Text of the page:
In his countering extremism speech in Birmingham last week, David Cameron called for “strong”, “positive” and “reforming” Muslim voices to be given more prominence to help tackle radicalisation – the “struggle of our generation”.
So it was very apt that an internationally renowned Islamic scholar was in the city at the weekend for a conference aimed to do just that. Ataul Mujeeb Rashed, Imam of The London Mosque, addressed a diverse audience ranging from Midlands mayors to Muslim youth to emphatically condemn terrorism, basing his talk on teachings from the Qur’an and traditions of the Prophet Muhammad.
The event, hosted at the Darul Barakaat Mosque in Bordesley Green, also highlighted the positive work being done by Muslims in service to this country through blood donations, sponsored charity runs and selling poppies for the Royal British Legion.
It was a great advert for young Muslims proud of their place in Britain.
But will the Government succeed in winning over those who don’t feel as loyal?
As both a teacher and Muslim, I welcome the promotion of ‘British values’ such as individual liberty, democracy and respect for different faiths. I also support the Prime Minister’s desire for poisonous ideologies to be challenged, as Imam Rashed did so effectively.
But I worry about the direction Prevent appears to be taking, particularly in schools. The last decade has seen a significant shift in the war against terror – from intervention in foreign lands, to intervention in our classrooms. Under the new measures, teachers will be expected to spot signs of “non-violent extremism” – a vast spectrum, covering anything from political dissent to disagreement with same-sex relationships. All are part of a “process of radicalisation” that makes violence the “ultimate destination.”
Forget foreign policy, which the ring leader of the 7/7 bombings and murderers of Lee Rigby cited as the motivation for their acts. According to the Prime Minister, it isn’t Britain’s unconditional support for Israel, or military intervention in Iraq and Afghanistan, that is responsible for leading young people towards extremism; criticism of these things are.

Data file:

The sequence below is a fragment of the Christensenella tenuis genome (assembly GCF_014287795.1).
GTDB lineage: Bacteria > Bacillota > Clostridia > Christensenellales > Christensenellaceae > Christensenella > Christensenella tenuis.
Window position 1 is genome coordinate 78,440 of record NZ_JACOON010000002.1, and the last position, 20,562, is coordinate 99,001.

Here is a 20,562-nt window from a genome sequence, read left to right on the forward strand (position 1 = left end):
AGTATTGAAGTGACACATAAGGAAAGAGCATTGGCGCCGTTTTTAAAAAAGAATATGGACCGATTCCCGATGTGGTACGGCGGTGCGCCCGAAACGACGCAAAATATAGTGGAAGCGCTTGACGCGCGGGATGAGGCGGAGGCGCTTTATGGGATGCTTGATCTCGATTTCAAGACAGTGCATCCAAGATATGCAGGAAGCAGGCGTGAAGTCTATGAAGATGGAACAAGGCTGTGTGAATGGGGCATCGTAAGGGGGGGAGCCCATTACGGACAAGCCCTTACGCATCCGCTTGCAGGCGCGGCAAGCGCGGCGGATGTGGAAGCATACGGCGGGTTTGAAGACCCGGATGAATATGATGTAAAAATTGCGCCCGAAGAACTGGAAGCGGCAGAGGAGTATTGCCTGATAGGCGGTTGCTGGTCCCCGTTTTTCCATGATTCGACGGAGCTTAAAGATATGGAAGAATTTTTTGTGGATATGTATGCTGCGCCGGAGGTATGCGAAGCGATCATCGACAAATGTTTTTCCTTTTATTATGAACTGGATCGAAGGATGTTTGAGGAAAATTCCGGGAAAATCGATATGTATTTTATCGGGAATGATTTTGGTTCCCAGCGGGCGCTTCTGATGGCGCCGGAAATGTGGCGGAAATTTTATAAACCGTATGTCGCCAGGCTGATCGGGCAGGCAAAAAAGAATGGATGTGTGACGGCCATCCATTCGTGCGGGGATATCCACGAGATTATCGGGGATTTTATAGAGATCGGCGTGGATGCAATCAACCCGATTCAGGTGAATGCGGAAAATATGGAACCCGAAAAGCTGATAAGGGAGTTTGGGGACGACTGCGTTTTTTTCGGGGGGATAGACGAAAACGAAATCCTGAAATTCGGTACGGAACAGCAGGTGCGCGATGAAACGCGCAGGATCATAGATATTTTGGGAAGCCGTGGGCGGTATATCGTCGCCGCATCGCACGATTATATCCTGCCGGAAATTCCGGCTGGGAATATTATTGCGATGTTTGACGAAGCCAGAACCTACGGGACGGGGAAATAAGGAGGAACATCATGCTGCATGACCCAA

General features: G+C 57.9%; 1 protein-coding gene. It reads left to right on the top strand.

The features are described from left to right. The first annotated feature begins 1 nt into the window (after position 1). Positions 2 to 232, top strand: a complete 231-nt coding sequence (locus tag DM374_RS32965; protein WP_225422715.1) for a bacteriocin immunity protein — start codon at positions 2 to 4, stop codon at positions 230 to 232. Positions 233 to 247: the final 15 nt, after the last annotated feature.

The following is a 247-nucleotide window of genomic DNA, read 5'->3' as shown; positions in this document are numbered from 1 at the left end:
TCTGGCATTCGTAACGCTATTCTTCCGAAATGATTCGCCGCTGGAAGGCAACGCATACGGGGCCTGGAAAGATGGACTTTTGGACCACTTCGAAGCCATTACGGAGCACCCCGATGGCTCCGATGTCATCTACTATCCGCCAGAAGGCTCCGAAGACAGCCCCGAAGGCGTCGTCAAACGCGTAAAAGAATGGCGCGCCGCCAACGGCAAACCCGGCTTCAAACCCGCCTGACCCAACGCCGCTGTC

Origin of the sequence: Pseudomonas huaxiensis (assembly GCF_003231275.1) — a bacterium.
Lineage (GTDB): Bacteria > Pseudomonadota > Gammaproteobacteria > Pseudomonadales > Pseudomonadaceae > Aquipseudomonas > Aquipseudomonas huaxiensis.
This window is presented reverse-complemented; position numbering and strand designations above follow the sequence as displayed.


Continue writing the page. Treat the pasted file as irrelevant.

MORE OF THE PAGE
Education is about providing a platform for every child to share their beliefs as well as ‘beefs’. I teach RE – a subject that provokes important discussions about a host of issues, including sexuality and conflict, enabling pupils to reflect critically and make reasoned judgements – essential for their personal development.
No prejudice or discrimination should ever be tolerated in the classroom. But if, under the new laws, we stifle young people’s freedom to openly express themselves, ask difficult questions and say controversial things (for fear they might be viewed with suspicion), they will do so elsewhere – and that’s not always a good thing.
For some, Prevent is merely an extension to existing safeguarding procedures – my friend and fellow RE teacher Andy Lewis makes a good case for this in his blog – but others have serious concerns about the tone and ambiguity in the Government’s language. And despite the Prime Minister’s assurance that this is “not about spying on Muslim children”, many remain unconvinced.
Mr Cameron’s speech was never going to please everyone, but has made a good number of those he was reaching out to feel even more alienated. As it stands, Prevent will not conquer the “struggle of our generation”, but potentially exacerbate it.